Oxford University this week hosts the first classes for a new European network of future leaders tasked with solving the continent’s social problems. The initiative, formed in response to Brexit, aims to bring diverse young minds together to address issues such as growing nationalism and youth unemployment.
Oxford is one of thirteen elite European institutions taking part in the programme run by the Europaeum, an organisation which aims to strengthen pan-European ties across university networks.
It has awarded thirty postgraduate researchers with a scholarship of around €10,000, which will cover their travel, tuition, and accommodation for the various seminars.
The first cohort – which includes four graduates from Oxford – arrived at Balliol College yesterday for the first week-long module. Seven more events will be held over the next two years in cities across Europe, including Leiden, Geneva and Prague.
Dr Andrew Graham, former Master of Balliol, who conceived the idea for the programme, said that though it was triggered by Britain voting to leave the European Union, the continent currently faces a wide set of social troubles which go far beyond Brexit.
“Brexit was absolutely part of it but universities in Helsinki and Madrid and Prague and elsewhere face issues that are just as intractable. There’s the rise of the far right in Germany, the disputes in Catalonia, the tension around migration, and high rates of youth unemployment in places like Greece and Portugal,” Graham said.
“These are European problems, not just EU or eurozone problems alone. But it was Brexit that made me think it was time for something fresh.”
Graham believes programmes like these could help young academics have a practical impact on the rest of society, something which he thinks has been lacking recently.
“The Brexit result clearly had a lot to do with a fundamental absence of leadership. But it was also about opposition to evidence, and an information barrier among large parts of the public,” he said.
“As academics we have to think: what happened to the values of the Enlightenment and the insights from the scientific revolution? What the hell did we do wrong?”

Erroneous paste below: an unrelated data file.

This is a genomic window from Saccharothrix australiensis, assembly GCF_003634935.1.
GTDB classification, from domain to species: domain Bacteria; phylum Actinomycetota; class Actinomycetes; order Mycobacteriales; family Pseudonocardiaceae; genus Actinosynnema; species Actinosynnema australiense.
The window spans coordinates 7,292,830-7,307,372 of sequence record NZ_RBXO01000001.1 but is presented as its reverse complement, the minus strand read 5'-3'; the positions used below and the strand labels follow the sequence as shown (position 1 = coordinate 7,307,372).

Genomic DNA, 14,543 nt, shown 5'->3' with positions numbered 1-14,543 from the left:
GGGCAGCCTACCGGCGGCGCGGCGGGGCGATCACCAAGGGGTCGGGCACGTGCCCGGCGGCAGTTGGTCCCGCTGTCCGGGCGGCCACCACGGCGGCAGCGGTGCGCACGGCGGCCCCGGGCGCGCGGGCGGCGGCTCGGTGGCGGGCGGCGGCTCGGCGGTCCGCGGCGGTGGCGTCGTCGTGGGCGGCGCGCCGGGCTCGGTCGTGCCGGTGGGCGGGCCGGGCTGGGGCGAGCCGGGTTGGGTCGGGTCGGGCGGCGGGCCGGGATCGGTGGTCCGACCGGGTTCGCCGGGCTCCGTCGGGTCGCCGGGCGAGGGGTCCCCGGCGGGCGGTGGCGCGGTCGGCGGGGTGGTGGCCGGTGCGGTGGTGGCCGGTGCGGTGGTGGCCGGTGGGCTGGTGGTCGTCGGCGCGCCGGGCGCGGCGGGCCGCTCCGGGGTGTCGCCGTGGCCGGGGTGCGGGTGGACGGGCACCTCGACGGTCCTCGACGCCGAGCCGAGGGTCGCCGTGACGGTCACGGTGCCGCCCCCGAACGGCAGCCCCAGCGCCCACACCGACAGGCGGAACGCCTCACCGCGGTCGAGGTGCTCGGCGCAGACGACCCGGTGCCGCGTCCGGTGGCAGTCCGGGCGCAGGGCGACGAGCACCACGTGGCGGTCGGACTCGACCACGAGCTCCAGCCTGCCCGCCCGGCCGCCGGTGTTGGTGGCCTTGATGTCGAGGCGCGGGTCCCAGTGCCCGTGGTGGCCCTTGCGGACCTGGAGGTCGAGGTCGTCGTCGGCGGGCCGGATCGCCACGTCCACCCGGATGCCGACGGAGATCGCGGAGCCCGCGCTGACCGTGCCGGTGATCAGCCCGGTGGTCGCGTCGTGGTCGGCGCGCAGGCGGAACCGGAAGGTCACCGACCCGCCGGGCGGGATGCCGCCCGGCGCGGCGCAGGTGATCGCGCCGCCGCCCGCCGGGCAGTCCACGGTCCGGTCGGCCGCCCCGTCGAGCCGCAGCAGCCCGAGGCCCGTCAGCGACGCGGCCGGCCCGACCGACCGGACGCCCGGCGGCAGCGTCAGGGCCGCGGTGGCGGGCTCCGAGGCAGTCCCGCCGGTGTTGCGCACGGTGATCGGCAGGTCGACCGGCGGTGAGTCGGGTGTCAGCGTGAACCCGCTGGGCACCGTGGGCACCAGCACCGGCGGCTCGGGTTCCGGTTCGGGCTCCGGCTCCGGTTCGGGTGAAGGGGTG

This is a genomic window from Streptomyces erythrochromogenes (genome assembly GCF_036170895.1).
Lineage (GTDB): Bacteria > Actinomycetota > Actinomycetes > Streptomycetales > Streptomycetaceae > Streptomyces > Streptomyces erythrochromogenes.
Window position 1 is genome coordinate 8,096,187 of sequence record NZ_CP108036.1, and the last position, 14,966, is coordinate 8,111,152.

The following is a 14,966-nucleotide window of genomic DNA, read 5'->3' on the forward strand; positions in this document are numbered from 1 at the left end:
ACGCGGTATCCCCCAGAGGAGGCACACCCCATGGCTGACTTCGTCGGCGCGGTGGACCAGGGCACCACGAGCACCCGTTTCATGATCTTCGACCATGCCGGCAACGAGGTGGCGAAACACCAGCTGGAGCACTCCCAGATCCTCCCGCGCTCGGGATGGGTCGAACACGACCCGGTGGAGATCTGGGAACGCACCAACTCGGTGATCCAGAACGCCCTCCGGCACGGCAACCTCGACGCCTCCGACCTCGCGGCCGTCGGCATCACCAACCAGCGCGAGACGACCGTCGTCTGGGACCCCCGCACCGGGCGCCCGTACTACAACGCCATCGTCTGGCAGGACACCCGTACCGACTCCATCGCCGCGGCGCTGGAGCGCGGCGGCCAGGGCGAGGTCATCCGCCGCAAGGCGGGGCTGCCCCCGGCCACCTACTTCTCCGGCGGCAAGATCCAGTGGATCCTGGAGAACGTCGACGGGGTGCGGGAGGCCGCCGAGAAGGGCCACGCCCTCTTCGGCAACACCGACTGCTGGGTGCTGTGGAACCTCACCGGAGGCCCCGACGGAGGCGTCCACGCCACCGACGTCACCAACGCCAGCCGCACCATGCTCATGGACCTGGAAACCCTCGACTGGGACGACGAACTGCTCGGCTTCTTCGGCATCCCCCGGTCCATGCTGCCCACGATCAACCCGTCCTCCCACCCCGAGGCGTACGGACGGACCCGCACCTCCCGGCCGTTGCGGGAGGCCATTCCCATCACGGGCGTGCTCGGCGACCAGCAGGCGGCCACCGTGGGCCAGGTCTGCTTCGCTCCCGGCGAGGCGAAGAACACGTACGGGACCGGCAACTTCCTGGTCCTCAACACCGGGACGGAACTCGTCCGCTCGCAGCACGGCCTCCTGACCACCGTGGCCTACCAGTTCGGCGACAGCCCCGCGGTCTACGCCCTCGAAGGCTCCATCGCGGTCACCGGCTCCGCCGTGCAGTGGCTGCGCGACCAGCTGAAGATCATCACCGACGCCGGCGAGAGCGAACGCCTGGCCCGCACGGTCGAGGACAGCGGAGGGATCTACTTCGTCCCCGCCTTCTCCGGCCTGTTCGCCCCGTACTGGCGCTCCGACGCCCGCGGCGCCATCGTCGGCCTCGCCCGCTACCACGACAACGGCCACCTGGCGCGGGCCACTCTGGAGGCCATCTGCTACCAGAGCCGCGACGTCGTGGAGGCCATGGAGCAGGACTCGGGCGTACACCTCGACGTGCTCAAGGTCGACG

Stressing the need for practical solutions, Graham added: “The results of their efforts have got to have value. I don’t necessarily mean monetary value, but value for society. They can be idealistic, but they also have to be pinned into reality – ideally something that could be implemented in one form or another.
“What we want are outcomes that will excite people and be useful, whether to an MP or the European parliament or an NGO or business. It could be all sorts of things, but it has to interest someone and give them a solution that they can bring about.”
The Europaeum was created in 1992 by Lord Weidenfeld, Sir Ronald Grierson, and Lord Roy Jenkins, the chancellor of Oxford at the time. It aims to strengthen pan-European ties across university networks by bringing together talented young people who could shape the future of the continent.
It is made up of twelve universities, of which St Andrews is the only other UK university.
Lord Patten, chancellor of Oxford, was appointed Europaeum’s new Chair of Trustees in October. Speaking at Balliol to announce the new programme in September, he said: “Does anyone doubt that Europe faces huge difficulties? Does anyone doubt that the future of Europe must lie with the young? Does anyone doubt that the UK will be a better and more stimulating place if it continues to be fully contributing to, and engaging with, the intellectual mainstream of Europe rather than retreating into English Nationalism?
“My predecessor as chancellor, Roy Jenkins, was proud to have initiated the Europaeum and I am equally proud to be part of these new initiatives.”
The programme comes after a series of initiatives by the University to maintain its European links post-Brexit. Louise Richardson, vice-chancellor of Oxford, announced last month a new partnership with four Berlin universities which will facilitate increased collaboration.